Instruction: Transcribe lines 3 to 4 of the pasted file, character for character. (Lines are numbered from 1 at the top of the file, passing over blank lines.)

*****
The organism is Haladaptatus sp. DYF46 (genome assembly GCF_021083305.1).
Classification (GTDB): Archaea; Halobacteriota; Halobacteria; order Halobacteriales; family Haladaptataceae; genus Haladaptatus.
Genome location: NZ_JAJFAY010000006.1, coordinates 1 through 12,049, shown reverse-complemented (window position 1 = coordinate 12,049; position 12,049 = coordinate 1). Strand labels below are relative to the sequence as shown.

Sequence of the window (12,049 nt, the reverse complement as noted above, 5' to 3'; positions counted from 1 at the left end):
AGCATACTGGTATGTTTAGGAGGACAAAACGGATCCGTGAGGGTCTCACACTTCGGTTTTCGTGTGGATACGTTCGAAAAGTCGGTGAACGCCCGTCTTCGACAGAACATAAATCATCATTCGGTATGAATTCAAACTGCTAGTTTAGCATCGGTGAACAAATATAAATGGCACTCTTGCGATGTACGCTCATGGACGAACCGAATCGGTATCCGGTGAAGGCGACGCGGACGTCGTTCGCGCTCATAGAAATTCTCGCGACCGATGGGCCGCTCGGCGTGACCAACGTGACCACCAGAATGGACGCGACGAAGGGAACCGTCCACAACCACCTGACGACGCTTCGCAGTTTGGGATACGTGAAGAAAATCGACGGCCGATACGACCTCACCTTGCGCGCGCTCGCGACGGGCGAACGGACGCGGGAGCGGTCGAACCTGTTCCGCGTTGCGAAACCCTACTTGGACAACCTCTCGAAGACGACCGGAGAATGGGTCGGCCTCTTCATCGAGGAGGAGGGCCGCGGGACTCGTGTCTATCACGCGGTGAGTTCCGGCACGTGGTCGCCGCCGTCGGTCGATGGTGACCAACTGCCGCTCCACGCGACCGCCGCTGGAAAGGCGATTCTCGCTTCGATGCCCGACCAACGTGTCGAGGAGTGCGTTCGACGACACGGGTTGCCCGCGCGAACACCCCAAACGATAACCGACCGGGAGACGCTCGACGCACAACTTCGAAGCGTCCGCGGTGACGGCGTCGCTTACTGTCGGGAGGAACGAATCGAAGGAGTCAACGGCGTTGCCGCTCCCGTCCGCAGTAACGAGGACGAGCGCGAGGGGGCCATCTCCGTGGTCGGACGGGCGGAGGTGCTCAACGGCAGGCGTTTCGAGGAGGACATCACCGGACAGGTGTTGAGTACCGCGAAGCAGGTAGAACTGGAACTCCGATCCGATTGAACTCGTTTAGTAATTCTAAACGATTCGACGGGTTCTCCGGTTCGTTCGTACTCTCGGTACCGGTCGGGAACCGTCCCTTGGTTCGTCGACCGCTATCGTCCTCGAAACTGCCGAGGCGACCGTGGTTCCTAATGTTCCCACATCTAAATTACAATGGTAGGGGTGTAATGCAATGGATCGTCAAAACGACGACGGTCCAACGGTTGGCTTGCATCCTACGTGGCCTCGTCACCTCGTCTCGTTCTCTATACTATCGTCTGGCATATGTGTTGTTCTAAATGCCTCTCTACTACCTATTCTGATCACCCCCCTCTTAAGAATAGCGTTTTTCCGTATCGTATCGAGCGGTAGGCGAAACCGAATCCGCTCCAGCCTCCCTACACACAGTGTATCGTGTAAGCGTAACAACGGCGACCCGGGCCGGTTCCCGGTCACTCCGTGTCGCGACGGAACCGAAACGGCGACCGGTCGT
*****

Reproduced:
Genome location: NZ_JAJFAY010000006.1, coordinates 1 through 12,049, shown reverse-complemented (window position 1 = coordinate 12,049; position 12,049 = coordinate 1). Strand labels below are relative to the sequence as shown.

Sequence of the window (12,049 nt, the reverse complement as noted above, 5' to 3'; positions counted from 1 at the left end):